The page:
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    KingWookie's Avatar
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    Smile Just got my telescope this friday!



    Hey guys ive been posting on these forums for about a week asking for opinions about a telescope purchase. After reciving a lot of advice i purchased the celestron nexstar 130slt off amazon for $380 with the power cord. So it came friday and i set it up in about an hour or so. The sky was farily cloudy that night but I decided to give the sky a shot anyway because i was so excited. Looking at the moon was incredible, i could not believe the detail I was seeing with the 25mm and 9mm eye pieices.

    The next thing i tried to do was set up the sky align feature but i think i messed it up because I think my finder scope was not calabrated right. I will try this again next time i observe.

    At the end of the night i found Jupiter. Using the higher power 9mm eye piece i could barely make out the redish cloud belts and some moons. I knew atleast one was a moon but im not sure if the other 2 objects i saw were stars or moons of Jupiter.

    All in all I was very happy with my telescope and what i was able to see my first night out. I would like to have some more advice however. Jupiter was pretty small but i could see some detail. I have seen some people on here talk about something called barlows which make the magnification better i guess? What kind of acsesories could i buy to make the images better and with more detail.

    Another quick question, when i go to find deep sky objects such as galaxies and nebula what eyepeice should i use and will they be hard to find and or see?

    Thanks again guys, Ryan.
    Ryan
    Scope: Celestron NexStar 130SLT
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    Awesome! congrats on receiving the scope Ryan!!
    make sure you post some pictures!!
    Name: Gus OTAs: ED 100 PRO refractor, Orion ST80 (not the CF), 8" Dob stuck in Canada Mounts:HEQ5PRO Synscan mount, Manfrotto Tripod CAMS: Guidecam Philips SPC900 webcams (4), Canon unmodded-450D DSLR

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    Here is a great shot with descriptions by zAmb0ni from Flickr (Sharealike license):



    f/5 = prime focus
    f/12 = 2x barlow
    f/16 = 3x barlow
    f/17 = 2x barlow + diagonal
    f/22 = 3x barlow + diagonal
    f/35 = 2x + 3x barlows
    f/55 = 2x +3x barlows + diagonal

    I stumbled upon it and was very relevant. I was checking out images taken by a webcam my wife was nice enough to by me that is popular for astrophotography. Note these are stacked images (not what you see colour/detail-wise - ie the camera outputs 15 pictures a second (FPS) and over 1-2 minutes they combine 1000 shots or so to make the final detailed image - but size should be retained)

    hope it helps
    cheers
    Name: Gus OTAs: ED 100 PRO refractor, Orion ST80 (not the CF), 8" Dob stuck in Canada Mounts:HEQ5PRO Synscan mount, Manfrotto Tripod CAMS: Guidecam Philips SPC900 webcams (4), Canon unmodded-450D DSLR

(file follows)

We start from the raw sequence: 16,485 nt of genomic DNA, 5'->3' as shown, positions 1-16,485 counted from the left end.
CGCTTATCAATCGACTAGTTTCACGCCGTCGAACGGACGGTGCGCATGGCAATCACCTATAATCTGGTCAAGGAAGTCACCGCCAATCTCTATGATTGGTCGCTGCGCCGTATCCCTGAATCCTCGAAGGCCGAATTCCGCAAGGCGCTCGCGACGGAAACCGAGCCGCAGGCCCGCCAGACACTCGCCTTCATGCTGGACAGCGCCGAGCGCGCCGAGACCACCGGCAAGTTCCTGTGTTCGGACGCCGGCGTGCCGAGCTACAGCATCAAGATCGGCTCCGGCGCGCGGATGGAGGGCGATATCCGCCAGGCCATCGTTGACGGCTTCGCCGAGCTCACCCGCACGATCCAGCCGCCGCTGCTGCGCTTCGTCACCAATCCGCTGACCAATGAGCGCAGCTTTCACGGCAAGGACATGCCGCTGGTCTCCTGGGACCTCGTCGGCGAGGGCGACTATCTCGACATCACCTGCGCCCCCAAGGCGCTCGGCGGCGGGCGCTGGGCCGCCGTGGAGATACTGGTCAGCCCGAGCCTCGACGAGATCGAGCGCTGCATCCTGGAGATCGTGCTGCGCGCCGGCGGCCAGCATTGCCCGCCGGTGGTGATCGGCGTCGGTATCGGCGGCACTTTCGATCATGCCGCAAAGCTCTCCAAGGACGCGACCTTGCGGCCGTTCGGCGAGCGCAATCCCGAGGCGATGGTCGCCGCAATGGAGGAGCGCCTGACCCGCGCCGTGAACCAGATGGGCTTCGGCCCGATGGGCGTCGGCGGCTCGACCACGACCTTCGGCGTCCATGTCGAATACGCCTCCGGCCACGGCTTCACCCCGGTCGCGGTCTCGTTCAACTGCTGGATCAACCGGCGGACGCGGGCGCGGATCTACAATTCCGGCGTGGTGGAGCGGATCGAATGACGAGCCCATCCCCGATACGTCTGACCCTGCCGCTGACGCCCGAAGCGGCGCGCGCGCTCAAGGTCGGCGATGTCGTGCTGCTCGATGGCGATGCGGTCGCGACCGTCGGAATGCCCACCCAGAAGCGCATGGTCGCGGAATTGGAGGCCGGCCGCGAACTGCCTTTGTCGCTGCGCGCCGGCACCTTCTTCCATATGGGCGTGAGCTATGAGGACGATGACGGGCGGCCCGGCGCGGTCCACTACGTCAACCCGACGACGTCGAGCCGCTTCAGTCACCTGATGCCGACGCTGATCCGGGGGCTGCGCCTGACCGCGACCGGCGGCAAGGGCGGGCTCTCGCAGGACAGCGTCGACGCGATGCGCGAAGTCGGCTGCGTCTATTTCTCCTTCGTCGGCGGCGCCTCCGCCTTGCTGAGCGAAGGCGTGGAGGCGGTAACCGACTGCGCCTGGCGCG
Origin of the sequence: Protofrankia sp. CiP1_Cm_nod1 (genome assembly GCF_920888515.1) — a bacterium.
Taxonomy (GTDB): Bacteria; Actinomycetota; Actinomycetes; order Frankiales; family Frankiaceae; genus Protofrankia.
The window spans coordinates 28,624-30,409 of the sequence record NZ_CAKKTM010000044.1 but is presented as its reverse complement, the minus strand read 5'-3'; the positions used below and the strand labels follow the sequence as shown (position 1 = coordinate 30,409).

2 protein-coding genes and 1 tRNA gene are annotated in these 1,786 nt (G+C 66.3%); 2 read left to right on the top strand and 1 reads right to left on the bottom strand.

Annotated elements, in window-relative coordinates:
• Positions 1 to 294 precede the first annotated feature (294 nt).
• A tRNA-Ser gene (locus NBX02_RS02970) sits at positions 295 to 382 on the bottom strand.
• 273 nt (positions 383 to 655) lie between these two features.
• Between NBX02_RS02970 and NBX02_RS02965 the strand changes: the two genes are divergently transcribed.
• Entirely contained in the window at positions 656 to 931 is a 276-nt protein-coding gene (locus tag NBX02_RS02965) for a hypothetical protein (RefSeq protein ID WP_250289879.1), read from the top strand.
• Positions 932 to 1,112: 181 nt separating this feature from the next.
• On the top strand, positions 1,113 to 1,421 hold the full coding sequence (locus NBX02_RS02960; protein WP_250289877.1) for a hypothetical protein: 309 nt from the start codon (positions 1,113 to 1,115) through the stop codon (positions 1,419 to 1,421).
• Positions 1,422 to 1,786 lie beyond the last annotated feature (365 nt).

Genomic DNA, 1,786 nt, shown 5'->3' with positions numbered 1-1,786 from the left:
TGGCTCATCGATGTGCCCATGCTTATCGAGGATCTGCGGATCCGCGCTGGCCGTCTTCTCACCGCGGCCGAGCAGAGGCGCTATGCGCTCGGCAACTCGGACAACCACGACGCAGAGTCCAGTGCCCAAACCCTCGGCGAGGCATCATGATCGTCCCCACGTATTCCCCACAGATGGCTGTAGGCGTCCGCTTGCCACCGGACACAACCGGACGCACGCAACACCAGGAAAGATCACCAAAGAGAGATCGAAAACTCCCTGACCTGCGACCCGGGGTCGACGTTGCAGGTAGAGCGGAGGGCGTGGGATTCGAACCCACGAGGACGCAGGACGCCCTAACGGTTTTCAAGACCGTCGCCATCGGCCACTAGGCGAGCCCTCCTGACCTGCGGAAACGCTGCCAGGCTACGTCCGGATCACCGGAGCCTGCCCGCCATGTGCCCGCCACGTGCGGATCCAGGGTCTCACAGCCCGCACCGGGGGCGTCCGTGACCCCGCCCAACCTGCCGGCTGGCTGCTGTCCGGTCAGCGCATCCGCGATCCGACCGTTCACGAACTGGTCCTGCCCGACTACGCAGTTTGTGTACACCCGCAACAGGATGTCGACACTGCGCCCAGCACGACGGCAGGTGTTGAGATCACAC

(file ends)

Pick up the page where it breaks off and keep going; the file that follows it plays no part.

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    Thats an awesome chart thank you!
    Ryan
    Scope: Celestron NexStar 130SLT
    Camera: Celestron NexImage webcam
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    Default

    Quote Originally Posted by KingWookie View Post

    Another quick question, when i go to find deep sky objects such as galaxies and nebula what eyepeice should i use and will they be hard to find and or see?
    Congrats on the new scope. Hang in there it may take a few "setups" to get things working right. Make sure to take the time to read the instructions. Try a couple of setups during the day light so you can see what your doing, (just make sure to keep the scope from pointing at the sun!!!!)

    Keep in mind both nebula and galaxies are "faint" objects! Most can be very hard to see even with much larger scopes. Go for the brightest first. Andromedia Galaxy is a good starter (It's huge!) Start with the large size lens (higher number) as you won't be able to see all of it anyway with the small lens (lower number) It will appear as a "smudge" in the lens. (trust me that is it.) Orion nebula should be appearing later in the evening now. You can see it with your eyes so is easy to find with the scope. Again start with the higher number lens (it's much easier to find objects with this lens as it has a larger FOV (field of view)). Once you have it located then try the lower number lens (it will increase the magnification of the object). Those two will get you started. The ring nebula is also fun to find as it "jumps out at you".

    Have fun and keep us posted.
    Gordon
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    Default

    The most detailed views are those at low power, well, the clearest views I should say. Regarding seeing the moons of Jupiter, low power could take all of them in. Try the 25mm eyepiece. The 9mm would be too much magnification to see all of the moons.

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    I agree with John, a webcam takes 1000s of images and basically finds the ones that are the best and combines them. Human eyes can't do that, so under most conditions you will see a haze/blur with very high magnifications (ie doubling up barlows as the Zamboni did). Start at the lowest powers, and build up to see what is the maximum magnification that you can still see nice details with. Sometimes in good seeing you can go up very high, if the atmosphere is very clear and the air is steady. Even then, aperture (size of your telescope) also limits your magnification limits.

    cheers!
    Name: Gus OTAs: ED 100 PRO refractor, Orion ST80 (not the CF), 8" Dob stuck in Canada Mounts:HEQ5PRO Synscan mount, Manfrotto Tripod CAMS: Guidecam Philips SPC900 webcams (4), Canon unmodded-450D DSLR

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